I do believe it was more efficient than a generic provider. Microsoft is supposed to be able to work with Oracle as well but I don’t think it works as well. However, I haven’t done any benchmark tests.

I say it depends on your purposes. If you are only targeting one platform then don’t worry about generic providers for your data access layer. Use the database’s proprietary provider. It should work better in most cases.

By Mammmood — On Dec 23, 2011

@miriam98 - I’m fairly new to all this stuff. My background is old school Visual FoxPro, where the application and the database were basically tied together. There was no data access object as such, at least not one that I was aware of. The program hit the database directly.

Then my company started transitioning into .NET, Microsoft’s programming platform. I was introduced to the data access layer .NET design pattern.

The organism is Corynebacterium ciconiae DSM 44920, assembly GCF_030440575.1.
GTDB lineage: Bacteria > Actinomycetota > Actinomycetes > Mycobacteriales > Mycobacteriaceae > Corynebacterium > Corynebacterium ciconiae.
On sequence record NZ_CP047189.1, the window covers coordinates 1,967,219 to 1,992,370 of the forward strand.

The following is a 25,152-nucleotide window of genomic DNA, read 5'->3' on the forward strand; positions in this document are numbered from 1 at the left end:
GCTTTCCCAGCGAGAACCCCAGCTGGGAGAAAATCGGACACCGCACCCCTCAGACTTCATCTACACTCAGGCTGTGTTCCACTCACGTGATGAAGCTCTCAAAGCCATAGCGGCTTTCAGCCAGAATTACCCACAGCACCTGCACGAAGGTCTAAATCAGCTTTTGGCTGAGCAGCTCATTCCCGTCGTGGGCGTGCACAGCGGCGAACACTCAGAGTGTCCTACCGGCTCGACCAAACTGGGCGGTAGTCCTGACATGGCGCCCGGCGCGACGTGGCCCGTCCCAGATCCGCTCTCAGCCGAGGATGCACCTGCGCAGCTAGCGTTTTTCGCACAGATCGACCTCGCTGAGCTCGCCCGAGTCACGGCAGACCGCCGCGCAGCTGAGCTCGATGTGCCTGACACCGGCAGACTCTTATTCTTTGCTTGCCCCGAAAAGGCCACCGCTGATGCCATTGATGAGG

They say the whole concept is to fetch the data and work with it locally, so as not to tie up the server by being constantly connected. This is supposed to help in multiuser arrangements with a whole bunch of people hitting the database at the same time.

They can fetch what they need, update it and then send it back to the server. I suppose I understand that but it takes some getting used to, for me at least.

By miriam98 — On Dec 22, 2011

I work at a software company and we use data access layers in our software products. I would have to say that the kind of layer that I use is “independent.”

What that means is that it can work with different databases. For example, the data can reside in Oracle, Sybase or SQL Server databases. Our program doesn’t care either way. It fetches the data from where it’s stored, manipulates it and then sends it back to the target database.

Is this method less optimized as the article says? I honestly don’t know. Perhaps it is, but we haven’t noticed any noticeable deterioration in performance. The data access layer design pattern we work with seems to do a good enough job for our purposes.

EasyTechJunkie, in your inbox

Our latest articles, guides, and more, delivered daily.

EasyTechJunkie, in your inbox

Our latest articles, guides, and more, delivered daily.